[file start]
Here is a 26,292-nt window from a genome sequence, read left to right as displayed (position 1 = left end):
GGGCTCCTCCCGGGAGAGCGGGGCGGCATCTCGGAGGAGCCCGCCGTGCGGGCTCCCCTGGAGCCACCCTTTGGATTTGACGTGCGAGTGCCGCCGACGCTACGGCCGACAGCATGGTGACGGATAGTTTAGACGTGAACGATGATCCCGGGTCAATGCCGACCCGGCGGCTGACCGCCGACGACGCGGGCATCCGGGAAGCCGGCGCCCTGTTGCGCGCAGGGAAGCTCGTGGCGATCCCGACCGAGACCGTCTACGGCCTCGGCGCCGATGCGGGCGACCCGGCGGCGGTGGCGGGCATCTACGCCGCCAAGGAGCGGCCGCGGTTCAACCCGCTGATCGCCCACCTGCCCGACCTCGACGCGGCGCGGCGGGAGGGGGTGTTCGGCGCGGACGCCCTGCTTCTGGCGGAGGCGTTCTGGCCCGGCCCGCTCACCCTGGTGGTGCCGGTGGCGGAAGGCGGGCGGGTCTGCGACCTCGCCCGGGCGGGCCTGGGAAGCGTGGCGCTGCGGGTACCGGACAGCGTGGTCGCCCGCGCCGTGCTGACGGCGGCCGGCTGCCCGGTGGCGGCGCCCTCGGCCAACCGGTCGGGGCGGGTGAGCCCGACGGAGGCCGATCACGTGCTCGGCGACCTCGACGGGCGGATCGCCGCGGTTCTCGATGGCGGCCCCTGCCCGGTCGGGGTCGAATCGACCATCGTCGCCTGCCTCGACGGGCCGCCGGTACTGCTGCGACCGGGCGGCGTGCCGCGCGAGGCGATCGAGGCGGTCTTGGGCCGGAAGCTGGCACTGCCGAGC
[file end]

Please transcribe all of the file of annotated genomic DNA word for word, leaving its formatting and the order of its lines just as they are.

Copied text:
Here is a 26,292-nt window from a genome sequence, read left to right as displayed (position 1 = left end):
GGGCTCCTCCCGGGAGAGCGGGGCGGCATCTCGGAGGAGCCCGCCGTGCGGGCTCCCCTGGAGCCACCCTTTGGATTTGACGTGCGAGTGCCGCCGACGCTACGGCCGACAGCATGGTGACGGATAGTTTAGACGTGAACGATGATCCCGGGTCAATGCCGACCCGGCGGCTGACCGCCGACGACGCGGGCATCCGGGAAGCCGGCGCCCTGTTGCGCGCAGGGAAGCTCGTGGCGATCCCGACCGAGACCGTCTACGGCCTCGGCGCCGATGCGGGCGACCCGGCGGCGGTGGCGGGCATCTACGCCGCCAAGGAGCGGCCGCGGTTCAACCCGCTGATCGCCCACCTGCCCGACCTCGACGCGGCGCGGCGGGAGGGGGTGTTCGGCGCGGACGCCCTGCTTCTGGCGGAGGCGTTCTGGCCCGGCCCGCTCACCCTGGTGGTGCCGGTGGCGGAAGGCGGGCGGGTCTGCGACCTCGCCCGGGCGGGCCTGGGAAGCGTGGCGCTGCGGGTACCGGACAGCGTGGTCGCCCGCGCCGTGCTGACGGCGGCCGGCTGCCCGGTGGCGGCGCCCTCGGCCAACCGGTCGGGGCGGGTGAGCCCGACGGAGGCCGATCACGTGCTCGGCGACCTCGACGGGCGGATCGCCGCGGTTCTCGATGGCGGCCCCTGCCCGGTCGGGGTCGAATCGACCATCGTCGCCTGCCTCGACGGGCCGCCGGTACTGCTGCGACCGGGCGGCGTGCCGCGCGAGGCGATCGAGGCGGTCTTGGGCCGGAAGCTGGCACTGCCGAGC